APP reports that Pakistan and Turkey have agreed to explore further economic cooperation. This is fantastic news, and provides a great opportunity to re-orient the country onto a productive and prosperous path. Actually, looking at Turkey, we may find an alternative way out of the mess that we currently find ourselves in.
Foreign Secretary Salman Bashir praised Turkey’s important role for bringing peace and stability in the region. And he is not the only one singing Turkey’s praises lately. On a visit to Istanbul last week, US Secretary of State Hillary Clinton gave the country high marks.
“I just want to see Turkey get stronger and more prosperous and have your democratic institutions be even more durable and be an example for so many of the countries that themselves are trying to figure out how to make political and economic reforms,” she told the coffeehouse audience.
Clinton went on to note that Turkey can serve as a role model for other new democracies.
“I think across the region, people from the Middle East and North Africa particularly are seeking to draw lessons from Turkey’s experience,” Clinton said. “It is vital that they learn the lessons that Turkey has learned and is putting into practice every single day. Turkey’s history serves as a reminder that democratic development depends on responsible leadership, and it’s important that that responsible leadership helps to mentor the next generation of leaders in these other countries.”
This is important to think about not because it was praise from an American official, but because the American official is RIGHT. Turkey can be a great role model for how to develop a successful democracy without giving up religion and culture. Irene Khan, Consulting Editor for The Daily Star, made this same observation recently.
Under nine years of AKP rule Turkey has changed radically, shedding its military past in favour of liberal democracy and combining strong economic growth and social development with Islamic conservatism and an assertive foreign policy.
Turkey’s economy is booming. A member of the G20 group of developed and emerging economies, last year its GDP grew by 9%. The Organization for Economic Co-operation & Development (OECD) predicts Turkey will have the fastest-growing economy in the OECD until 2017. Unemployment has fallen from 14.4% in 2009 to 11.5% this year, and social development programmes are beginning to tackle poverty in some of the more remote and troubled areas.
This economic miracle has spawned a new political class of Sunni Muslim businessmen from Anatolia, committed to global market principles but fiercely conservative and deeply religious. They form the backbone of support for AKP and have replaced the military-backed urban elite as the new ruling class of Turkey.
Notice however that the “Islamic conservatism” that Khan speaks about is not the same as backwards-looking calls for medieval kalipha systems or Talibani brutality. Rather Turkey takes an approach of tolerance for individual religious practice. AKP has been a voice for women who want to choose to wear hijab, but they stop well short of suggesting that the state should be making that choice for women.
This is the way of the future for Muslim democracies. Even in Egypt, which many Westerners feared the Muslim Brotherhood would turn the country into a new Iran, the MB is disovering that being in power means that they have to move beyond organising street protests and learn how to govern.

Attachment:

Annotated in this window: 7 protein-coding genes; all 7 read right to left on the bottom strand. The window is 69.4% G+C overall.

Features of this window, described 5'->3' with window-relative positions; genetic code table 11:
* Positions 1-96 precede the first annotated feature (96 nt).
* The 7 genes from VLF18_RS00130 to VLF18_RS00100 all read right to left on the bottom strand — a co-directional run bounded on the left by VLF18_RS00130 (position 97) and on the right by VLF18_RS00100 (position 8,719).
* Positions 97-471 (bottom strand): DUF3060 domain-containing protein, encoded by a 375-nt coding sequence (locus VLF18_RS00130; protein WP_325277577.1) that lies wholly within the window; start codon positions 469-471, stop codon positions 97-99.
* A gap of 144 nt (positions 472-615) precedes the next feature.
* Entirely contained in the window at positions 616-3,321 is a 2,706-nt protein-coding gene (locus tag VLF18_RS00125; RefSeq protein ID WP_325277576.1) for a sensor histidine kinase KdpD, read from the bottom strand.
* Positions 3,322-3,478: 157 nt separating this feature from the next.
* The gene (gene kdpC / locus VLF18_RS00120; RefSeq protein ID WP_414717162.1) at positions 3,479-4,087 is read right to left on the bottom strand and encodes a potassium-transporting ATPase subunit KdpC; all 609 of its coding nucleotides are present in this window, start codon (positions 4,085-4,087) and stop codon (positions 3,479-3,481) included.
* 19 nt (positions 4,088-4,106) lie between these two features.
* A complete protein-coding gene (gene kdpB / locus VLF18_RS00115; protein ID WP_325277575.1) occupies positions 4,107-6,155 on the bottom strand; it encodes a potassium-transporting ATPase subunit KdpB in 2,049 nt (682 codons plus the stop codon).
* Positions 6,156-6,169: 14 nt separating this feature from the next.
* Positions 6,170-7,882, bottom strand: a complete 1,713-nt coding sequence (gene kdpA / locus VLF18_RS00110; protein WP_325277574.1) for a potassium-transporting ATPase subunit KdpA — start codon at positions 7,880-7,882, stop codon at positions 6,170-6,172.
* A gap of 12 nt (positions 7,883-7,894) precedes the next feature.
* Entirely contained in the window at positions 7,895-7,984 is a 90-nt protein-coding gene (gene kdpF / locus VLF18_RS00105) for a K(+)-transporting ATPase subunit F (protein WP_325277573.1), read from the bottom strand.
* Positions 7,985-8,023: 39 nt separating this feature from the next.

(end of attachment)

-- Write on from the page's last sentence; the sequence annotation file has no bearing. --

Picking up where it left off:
As the Arab Spring turns to blazing summer, Islamist movements have quickly formed political parties and mobilized national campaigns designed to unveil their new image before elections in the fall and winter. Paranoid rhetoric about threats to Muslim identity have given way to political messaging that could have been lifted from the party platforms of any Western democracy: It’s all about jobs, investments, inclusiveness. A new broom to sweep clean decades of corruption. A new dawn of can-do Islamism.
And governance is the key because people take responsibility for their own souls – from the government they expect results.
The group has long been feared in the West as the source and exporter of radical Islamist ideology: violent groups like the Palestinian Hamas are direct offshoots of the Brotherhood. Some scholars trace the origins of terrorist groups like al-Qaeda to the Islamists. In Egypt, however, the group long ago rejected the rhetoric of violent jihad, and it is seen as a social movement as much as a political entity. Egypt’s poor have long associated the Brotherhood with its social services, like free clinics and schools.
Now the Brotherhood needs to broaden its base to include middle-class and affluent Egyptians. Many of the young men and women hanging out on the October 6 Bridge on a Thursday evening — enjoying a cool breeze off the Nile and the chance for some mild flirting — seem comfortable with the idea of an Islamist-led government. “We know these guys. We go to school with them, eat with them, play soccer with them,” says Fadel, a 20-year-old university student. “If they come to power, we’ll judge them by their results, not the size of their beards.”
President Zardari is meeting with regional leaders like Ahmedinejad as he should. After all, these are our neighbors whether for better or for worse. But it is our ties with nations like Muslim nations that are looking to the future – not the past – that has the most promise for improving our own path. Turkey and Egypt are giving a glimpse at the future of Muslim democracies in Europe and the Middle East. Pakistan should follow this path of democratisation and restore its place as an example for Muslim democracy in South Asia. This was the dream of Quaid-i-Azam Muhammad Ali Jinnah. It is up to us to make it real.